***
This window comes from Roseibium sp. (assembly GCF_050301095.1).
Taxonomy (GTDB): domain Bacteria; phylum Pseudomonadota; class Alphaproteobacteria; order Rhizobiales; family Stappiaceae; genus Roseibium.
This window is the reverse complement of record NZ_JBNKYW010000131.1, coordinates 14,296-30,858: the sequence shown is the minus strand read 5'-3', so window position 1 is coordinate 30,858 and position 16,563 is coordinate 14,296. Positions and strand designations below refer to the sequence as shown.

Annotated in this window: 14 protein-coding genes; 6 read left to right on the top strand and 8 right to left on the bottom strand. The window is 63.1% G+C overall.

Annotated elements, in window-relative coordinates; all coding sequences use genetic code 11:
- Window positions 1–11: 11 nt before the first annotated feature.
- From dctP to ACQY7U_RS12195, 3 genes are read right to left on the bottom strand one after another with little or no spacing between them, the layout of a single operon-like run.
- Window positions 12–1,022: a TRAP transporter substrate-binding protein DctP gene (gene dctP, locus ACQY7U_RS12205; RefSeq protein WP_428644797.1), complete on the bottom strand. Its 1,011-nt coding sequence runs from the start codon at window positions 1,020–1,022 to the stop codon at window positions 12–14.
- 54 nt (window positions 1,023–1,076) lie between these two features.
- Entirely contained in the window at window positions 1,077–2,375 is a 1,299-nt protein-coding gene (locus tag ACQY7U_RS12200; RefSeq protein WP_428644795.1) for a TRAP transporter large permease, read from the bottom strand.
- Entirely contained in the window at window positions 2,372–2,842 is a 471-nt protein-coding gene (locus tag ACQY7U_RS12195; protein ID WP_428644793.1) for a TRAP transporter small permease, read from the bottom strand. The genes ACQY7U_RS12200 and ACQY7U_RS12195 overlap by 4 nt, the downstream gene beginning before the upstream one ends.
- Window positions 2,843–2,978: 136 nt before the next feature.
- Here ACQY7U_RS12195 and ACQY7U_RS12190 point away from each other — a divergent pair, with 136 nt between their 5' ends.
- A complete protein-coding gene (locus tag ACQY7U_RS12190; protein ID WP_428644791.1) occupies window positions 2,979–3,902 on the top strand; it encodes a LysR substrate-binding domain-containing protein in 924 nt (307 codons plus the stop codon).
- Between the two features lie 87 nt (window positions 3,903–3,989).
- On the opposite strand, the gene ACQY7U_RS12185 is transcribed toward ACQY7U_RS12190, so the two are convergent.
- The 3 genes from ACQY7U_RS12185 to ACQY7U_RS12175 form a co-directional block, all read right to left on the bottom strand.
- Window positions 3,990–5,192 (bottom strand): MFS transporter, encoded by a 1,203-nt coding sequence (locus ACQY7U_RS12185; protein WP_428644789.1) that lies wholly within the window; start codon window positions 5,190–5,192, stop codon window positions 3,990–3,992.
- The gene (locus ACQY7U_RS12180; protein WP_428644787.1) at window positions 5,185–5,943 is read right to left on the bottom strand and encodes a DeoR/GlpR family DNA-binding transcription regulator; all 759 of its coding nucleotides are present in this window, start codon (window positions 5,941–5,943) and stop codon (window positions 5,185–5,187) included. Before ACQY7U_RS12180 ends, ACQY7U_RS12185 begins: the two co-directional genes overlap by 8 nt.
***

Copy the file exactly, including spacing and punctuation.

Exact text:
This window comes from Roseibium sp. (assembly GCF_050301095.1).
Taxonomy (GTDB): domain Bacteria; phylum Pseudomonadota; class Alphaproteobacteria; order Rhizobiales; family Stappiaceae; genus Roseibium.
This window is the reverse complement of record NZ_JBNKYW010000131.1, coordinates 14,296-30,858: the sequence shown is the minus strand read 5'-3', so window position 1 is coordinate 30,858 and position 16,563 is coordinate 14,296. Positions and strand designations below refer to the sequence as shown.

Annotated in this window: 14 protein-coding genes; 6 read left to right on the top strand and 8 right to left on the bottom strand. The window is 63.1% G+C overall.

Annotated elements, in window-relative coordinates; all coding sequences use genetic code 11:
- Window positions 1–11: 11 nt before the first annotated feature.
- From dctP to ACQY7U_RS12195, 3 genes are read right to left on the bottom strand one after another with little or no spacing between them, the layout of a single operon-like run.
- Window positions 12–1,022: a TRAP transporter substrate-binding protein DctP gene (gene dctP, locus ACQY7U_RS12205; RefSeq protein WP_428644797.1), complete on the bottom strand. Its 1,011-nt coding sequence runs from the start codon at window positions 1,020–1,022 to the stop codon at window positions 12–14.
- 54 nt (window positions 1,023–1,076) lie between these two features.
- Entirely contained in the window at window positions 1,077–2,375 is a 1,299-nt protein-coding gene (locus tag ACQY7U_RS12200; RefSeq protein WP_428644795.1) for a TRAP transporter large permease, read from the bottom strand.
- Entirely contained in the window at window positions 2,372–2,842 is a 471-nt protein-coding gene (locus tag ACQY7U_RS12195; protein ID WP_428644793.1) for a TRAP transporter small permease, read from the bottom strand. The genes ACQY7U_RS12200 and ACQY7U_RS12195 overlap by 4 nt, the downstream gene beginning before the upstream one ends.
- Window positions 2,843–2,978: 136 nt before the next feature.
- Here ACQY7U_RS12195 and ACQY7U_RS12190 point away from each other — a divergent pair, with 136 nt between their 5' ends.
- A complete protein-coding gene (locus tag ACQY7U_RS12190; protein ID WP_428644791.1) occupies window positions 2,979–3,902 on the top strand; it encodes a LysR substrate-binding domain-containing protein in 924 nt (307 codons plus the stop codon).
- Between the two features lie 87 nt (window positions 3,903–3,989).
- On the opposite strand, the gene ACQY7U_RS12185 is transcribed toward ACQY7U_RS12190, so the two are convergent.
- The 3 genes from ACQY7U_RS12185 to ACQY7U_RS12175 form a co-directional block, all read right to left on the bottom strand.
- Window positions 3,990–5,192 (bottom strand): MFS transporter, encoded by a 1,203-nt coding sequence (locus ACQY7U_RS12185; protein WP_428644789.1) that lies wholly within the window; start codon window positions 5,190–5,192, stop codon window positions 3,990–3,992.
- The gene (locus ACQY7U_RS12180; protein WP_428644787.1) at window positions 5,185–5,943 is read right to left on the bottom strand and encodes a DeoR/GlpR family DNA-binding transcription regulator; all 759 of its coding nucleotides are present in this window, start codon (window positions 5,941–5,943) and stop codon (window positions 5,185–5,187) included. Before ACQY7U_RS12180 ends, ACQY7U_RS12185 begins: the two co-directional genes overlap by 8 nt.